Thursday, November 09, 2006
I had a free afternoon today, so went to catch a bargain screening of Brian De Palma's The Black Dahlia at the West End's only real second-run venue these days, the wonderfully (and, for this movie, aptly) disreputable Prince Charles Cinema. With its voluminous red curtains, upwardly sloping floor and old-fashioned instruction that patrons might want to contemplate shutting the hell up for the next two hours, the Prince Charles fosters a sense of hushed, dirty occasion even at 3.15pm on a cold and darkening Thursday, and it's one that this much puzzled-over movie met deliciously. I like the fact that I like The Black Dahlia, quite a lot — I like the fact that I'm not supposed to. No one could argue that De Palma's film was more satisfying, shapely or in any conventional way better than Curtis Hanson's LA Confidential, but I think I could have a good stab at positing it as a truer, more faithful distillation of James Ellroy's prose, in that's it's sleazy, not classy, jagged not smooth, and that, not to put too fine a point on it, large chunks of the thing simply don't add up. In all the ways that Hanson and Brian Helgeland's screenplay for the earlier film "improves" on Ellroy, I think they're also doing him a vague disservice, and it's one which De Palma, like the scuzzball voyeur he is, intuitively rectifies.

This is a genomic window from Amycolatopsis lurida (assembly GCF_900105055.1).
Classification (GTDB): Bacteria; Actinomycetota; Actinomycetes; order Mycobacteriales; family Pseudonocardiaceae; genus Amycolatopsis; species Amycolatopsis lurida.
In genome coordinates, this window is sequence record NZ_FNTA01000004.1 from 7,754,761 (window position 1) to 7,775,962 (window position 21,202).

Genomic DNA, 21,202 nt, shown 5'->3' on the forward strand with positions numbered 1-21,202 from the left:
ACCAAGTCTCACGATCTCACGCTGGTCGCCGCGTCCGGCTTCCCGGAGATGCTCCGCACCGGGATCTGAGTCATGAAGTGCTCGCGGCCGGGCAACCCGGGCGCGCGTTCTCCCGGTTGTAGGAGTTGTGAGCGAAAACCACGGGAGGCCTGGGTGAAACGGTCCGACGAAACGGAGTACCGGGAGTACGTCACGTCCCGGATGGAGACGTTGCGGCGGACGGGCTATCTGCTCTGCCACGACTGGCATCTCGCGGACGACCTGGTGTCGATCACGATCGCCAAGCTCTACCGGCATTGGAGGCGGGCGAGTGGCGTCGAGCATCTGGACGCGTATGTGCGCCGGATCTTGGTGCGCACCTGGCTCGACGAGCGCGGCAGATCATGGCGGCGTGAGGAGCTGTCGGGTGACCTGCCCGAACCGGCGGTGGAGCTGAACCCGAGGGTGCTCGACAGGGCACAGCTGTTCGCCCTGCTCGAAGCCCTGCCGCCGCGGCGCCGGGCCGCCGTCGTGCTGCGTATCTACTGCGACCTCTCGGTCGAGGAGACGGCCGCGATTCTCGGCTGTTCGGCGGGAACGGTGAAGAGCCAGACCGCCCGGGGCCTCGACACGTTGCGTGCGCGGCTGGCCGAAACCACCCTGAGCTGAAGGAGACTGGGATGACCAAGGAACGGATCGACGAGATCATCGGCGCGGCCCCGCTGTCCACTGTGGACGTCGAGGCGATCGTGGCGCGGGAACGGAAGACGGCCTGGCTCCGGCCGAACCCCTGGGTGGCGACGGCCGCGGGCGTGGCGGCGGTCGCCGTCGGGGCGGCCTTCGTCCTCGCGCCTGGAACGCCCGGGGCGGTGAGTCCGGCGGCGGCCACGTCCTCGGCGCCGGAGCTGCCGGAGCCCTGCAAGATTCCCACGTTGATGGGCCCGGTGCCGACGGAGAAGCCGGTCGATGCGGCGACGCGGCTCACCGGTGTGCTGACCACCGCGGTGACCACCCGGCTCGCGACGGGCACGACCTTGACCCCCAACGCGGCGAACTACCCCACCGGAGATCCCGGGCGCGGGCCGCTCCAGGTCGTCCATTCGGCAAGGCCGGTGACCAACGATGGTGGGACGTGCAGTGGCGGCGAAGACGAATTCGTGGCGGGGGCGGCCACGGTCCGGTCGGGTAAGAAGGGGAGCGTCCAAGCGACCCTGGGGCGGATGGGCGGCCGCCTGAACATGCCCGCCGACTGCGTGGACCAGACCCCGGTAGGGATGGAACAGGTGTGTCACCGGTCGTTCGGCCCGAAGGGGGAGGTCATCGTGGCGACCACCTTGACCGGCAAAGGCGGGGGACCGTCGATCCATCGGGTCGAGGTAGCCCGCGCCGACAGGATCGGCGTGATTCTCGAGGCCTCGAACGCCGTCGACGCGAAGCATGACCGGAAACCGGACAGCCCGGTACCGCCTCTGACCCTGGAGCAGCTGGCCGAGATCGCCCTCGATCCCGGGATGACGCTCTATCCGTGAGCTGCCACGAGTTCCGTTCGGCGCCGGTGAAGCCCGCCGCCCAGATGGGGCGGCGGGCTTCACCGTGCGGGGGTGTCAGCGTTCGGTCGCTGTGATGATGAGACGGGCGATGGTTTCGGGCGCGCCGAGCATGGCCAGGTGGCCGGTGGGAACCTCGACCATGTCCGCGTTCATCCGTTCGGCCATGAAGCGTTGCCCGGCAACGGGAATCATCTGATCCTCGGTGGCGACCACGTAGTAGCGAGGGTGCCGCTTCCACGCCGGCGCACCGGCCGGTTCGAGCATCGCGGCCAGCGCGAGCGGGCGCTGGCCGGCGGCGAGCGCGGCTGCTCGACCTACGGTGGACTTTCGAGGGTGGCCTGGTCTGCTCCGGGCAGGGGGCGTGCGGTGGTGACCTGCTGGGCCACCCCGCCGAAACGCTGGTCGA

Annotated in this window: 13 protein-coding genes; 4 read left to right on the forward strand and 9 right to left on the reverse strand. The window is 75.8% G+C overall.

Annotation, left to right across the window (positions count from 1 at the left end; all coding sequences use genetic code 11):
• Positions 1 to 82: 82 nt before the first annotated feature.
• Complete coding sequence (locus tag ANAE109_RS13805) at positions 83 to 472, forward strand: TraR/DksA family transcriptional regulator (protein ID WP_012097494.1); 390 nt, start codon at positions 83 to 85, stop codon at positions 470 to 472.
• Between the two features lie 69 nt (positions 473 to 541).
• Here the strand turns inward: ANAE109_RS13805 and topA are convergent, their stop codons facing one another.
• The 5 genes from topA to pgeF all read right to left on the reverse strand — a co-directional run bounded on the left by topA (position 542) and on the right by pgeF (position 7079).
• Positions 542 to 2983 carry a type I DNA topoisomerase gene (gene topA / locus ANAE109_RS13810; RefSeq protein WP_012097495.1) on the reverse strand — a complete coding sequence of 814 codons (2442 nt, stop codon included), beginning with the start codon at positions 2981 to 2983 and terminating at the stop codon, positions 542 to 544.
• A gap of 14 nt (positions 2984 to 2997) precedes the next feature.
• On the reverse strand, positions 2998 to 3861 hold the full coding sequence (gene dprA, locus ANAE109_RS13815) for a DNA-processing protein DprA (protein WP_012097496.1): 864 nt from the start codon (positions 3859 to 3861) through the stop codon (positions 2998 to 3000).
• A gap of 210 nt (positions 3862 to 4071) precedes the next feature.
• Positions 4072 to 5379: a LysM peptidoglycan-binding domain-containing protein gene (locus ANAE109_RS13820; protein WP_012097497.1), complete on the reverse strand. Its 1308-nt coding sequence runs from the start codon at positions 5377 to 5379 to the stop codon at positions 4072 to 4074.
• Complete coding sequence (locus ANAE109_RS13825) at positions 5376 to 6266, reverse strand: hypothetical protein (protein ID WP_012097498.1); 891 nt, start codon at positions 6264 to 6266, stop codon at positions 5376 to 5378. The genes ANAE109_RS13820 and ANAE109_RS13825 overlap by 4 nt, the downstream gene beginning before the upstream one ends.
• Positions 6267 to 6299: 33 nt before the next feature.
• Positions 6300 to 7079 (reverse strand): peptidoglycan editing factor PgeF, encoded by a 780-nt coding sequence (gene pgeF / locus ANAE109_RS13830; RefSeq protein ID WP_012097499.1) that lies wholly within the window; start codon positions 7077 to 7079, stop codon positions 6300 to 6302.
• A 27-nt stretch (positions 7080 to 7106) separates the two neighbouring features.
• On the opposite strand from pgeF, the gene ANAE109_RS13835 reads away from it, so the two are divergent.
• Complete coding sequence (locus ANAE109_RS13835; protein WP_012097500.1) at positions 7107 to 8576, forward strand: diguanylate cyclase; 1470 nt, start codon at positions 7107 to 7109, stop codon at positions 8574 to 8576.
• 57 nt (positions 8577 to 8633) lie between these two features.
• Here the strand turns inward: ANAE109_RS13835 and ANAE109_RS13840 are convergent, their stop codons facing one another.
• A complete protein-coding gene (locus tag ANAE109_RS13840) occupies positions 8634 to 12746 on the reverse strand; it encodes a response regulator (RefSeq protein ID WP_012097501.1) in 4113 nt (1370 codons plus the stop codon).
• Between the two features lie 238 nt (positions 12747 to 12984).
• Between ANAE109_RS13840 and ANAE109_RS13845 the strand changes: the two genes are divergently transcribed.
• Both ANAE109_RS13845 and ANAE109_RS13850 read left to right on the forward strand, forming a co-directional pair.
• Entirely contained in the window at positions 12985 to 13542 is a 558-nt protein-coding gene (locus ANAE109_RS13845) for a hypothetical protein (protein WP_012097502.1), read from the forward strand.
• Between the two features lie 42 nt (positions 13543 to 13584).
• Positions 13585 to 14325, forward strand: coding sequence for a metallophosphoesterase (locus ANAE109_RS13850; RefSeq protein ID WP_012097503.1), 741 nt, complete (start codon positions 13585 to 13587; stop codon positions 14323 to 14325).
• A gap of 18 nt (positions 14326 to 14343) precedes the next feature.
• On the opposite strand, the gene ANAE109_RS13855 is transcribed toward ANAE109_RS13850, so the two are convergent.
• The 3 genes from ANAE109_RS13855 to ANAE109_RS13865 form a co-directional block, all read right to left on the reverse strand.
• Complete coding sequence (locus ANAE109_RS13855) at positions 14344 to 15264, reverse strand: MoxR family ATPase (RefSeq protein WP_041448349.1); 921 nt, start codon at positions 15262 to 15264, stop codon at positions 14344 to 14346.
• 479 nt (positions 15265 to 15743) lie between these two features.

The truth is, though there have been several (not many) better American movies this year, there have been very few which not only warrant but actively demand a second viewing like this does, and many of the things that might have failed to work for you first time round simply don't matter on a return visit. I still don't get the whole business with Blanchard's ill-gotten gains at the end, for instance, perhaps because De Palma's direction (or my attention) were at their least focused on both viewings when major plot points were being wrapped up, but who cares? Of the lead quartet, only Scarlett Johansson strikes me as completely wrong for her part, I still have a whole load of time for the faintly affected stylings of Hilary Swank, whose peculiar look and accent could only belong in this movie, and Josh Hartnett's weary, sexy, inwardly and outwardly scarred embodiment of Bucky Bleichert is not only easily his best work to date but my pick for the most underrated male performance of the year. It's telling how much of Mark Isham's propulsive score is cued directly into tiny movements of Hartnett's face — he can blink, without a word, and send the film barreling down whole new avenues of intrigue on a hunch. I need hardly add that Fiona Shaw and Mia Kirshner continue to amaze in small parts of such rich, distinct colouration that it felt like going back in to watch them carry on those performances rather than repeat them. All told, whatever, it's still a mess of a movie in some crucial ways, but I think it's a good mess. A fine mess. I stand by my original grade and then some. B
PS. Do comment. Who else has seen a movie twice this year and what changed?